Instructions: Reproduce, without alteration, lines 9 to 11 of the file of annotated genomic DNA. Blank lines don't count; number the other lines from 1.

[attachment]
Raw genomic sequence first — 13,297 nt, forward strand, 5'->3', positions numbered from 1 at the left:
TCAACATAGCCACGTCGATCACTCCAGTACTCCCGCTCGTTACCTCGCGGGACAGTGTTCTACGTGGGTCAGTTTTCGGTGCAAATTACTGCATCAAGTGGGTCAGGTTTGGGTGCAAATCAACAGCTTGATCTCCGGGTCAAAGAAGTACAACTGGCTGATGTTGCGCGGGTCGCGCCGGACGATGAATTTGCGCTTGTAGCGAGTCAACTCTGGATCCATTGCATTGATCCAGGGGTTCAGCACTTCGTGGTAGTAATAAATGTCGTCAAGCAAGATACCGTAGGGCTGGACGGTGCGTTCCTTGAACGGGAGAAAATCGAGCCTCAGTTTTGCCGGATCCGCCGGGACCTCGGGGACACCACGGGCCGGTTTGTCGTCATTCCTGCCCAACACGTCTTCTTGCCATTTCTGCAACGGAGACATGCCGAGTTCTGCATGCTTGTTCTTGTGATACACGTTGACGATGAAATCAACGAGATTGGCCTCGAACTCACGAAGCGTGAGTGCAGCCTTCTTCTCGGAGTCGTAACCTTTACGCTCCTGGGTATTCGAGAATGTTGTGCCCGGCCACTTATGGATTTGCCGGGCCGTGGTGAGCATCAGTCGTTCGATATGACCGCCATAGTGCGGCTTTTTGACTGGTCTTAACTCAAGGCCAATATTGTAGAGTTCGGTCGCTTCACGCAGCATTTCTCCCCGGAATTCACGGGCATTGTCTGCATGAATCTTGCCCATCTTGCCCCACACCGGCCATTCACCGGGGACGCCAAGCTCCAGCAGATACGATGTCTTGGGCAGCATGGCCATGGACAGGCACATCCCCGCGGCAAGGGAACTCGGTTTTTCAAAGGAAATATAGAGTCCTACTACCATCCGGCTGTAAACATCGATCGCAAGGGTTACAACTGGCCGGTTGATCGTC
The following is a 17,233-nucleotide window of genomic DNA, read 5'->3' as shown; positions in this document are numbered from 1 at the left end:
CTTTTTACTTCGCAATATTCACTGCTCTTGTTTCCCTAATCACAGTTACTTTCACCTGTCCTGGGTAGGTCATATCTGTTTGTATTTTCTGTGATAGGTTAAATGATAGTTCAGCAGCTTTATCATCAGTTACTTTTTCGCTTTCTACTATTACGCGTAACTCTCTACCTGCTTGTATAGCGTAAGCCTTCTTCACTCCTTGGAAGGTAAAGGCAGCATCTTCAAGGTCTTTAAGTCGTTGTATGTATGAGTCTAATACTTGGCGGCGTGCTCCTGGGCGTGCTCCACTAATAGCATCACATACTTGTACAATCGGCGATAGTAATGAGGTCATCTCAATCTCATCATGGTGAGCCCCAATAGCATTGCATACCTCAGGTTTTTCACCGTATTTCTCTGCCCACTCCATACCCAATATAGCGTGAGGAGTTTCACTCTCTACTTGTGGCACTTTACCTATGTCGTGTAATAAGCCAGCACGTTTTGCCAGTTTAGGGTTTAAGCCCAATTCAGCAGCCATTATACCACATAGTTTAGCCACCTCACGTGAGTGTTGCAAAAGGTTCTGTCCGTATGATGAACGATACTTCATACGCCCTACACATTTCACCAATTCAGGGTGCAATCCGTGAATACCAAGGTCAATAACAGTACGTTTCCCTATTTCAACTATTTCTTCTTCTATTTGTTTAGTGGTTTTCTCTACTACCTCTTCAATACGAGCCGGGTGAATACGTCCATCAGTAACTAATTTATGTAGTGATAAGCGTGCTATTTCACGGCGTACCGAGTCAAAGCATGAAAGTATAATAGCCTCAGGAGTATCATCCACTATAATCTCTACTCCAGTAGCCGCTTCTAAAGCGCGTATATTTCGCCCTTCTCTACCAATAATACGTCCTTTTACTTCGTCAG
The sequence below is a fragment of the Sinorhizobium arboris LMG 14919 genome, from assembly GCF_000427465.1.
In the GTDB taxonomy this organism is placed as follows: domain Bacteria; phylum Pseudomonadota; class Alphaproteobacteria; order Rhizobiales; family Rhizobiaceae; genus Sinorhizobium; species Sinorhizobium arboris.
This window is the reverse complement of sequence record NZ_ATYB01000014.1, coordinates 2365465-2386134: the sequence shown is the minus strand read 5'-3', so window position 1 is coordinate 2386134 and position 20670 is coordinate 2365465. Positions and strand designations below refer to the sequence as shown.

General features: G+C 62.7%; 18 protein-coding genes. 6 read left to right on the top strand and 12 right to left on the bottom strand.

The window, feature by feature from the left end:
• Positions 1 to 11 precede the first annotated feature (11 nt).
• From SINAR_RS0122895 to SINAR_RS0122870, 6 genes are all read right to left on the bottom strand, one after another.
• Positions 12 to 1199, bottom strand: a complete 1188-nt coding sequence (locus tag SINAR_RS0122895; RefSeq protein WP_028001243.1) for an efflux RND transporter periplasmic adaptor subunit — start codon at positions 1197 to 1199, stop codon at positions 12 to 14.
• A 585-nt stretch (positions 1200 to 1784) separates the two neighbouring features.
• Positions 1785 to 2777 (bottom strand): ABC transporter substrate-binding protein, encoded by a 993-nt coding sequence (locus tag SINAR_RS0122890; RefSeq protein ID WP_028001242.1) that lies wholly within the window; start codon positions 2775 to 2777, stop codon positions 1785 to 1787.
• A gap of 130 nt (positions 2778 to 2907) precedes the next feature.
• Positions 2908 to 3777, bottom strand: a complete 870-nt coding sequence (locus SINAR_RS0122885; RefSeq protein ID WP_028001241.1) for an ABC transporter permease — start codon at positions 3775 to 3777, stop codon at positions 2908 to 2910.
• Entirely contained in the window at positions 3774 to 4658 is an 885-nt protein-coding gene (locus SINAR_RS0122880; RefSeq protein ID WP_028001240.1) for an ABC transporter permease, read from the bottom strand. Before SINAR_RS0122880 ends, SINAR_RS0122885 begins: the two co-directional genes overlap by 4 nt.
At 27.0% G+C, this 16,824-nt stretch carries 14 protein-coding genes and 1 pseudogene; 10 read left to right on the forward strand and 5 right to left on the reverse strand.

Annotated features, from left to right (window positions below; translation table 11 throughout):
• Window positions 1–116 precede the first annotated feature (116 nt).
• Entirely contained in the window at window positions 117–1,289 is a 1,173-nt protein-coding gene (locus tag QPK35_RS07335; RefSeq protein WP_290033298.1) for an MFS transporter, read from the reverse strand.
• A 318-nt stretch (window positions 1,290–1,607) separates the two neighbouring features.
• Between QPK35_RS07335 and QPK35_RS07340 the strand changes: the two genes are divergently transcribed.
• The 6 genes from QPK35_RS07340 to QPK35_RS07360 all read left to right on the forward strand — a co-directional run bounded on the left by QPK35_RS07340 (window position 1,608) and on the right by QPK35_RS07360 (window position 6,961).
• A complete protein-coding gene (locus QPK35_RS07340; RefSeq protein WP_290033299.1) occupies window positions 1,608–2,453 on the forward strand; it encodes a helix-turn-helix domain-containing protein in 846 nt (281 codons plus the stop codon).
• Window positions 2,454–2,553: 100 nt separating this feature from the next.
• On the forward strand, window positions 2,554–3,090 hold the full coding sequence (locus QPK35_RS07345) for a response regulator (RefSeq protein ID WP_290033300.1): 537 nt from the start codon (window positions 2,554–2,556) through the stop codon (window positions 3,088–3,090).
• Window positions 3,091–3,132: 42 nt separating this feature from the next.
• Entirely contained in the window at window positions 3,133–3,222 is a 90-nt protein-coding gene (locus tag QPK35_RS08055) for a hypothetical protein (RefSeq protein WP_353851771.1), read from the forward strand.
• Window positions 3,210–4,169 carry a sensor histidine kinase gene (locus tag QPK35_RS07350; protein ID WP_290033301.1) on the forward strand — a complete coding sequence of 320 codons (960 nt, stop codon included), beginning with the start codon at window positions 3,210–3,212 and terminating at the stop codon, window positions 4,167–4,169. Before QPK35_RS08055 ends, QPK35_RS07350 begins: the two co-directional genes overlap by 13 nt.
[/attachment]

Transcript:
The window, feature by feature from the left end:
• Positions 1 to 11 precede the first annotated feature (11 nt).
• From SINAR_RS0122895 to SINAR_RS0122870, 6 genes are all read right to left on the bottom strand, one after another.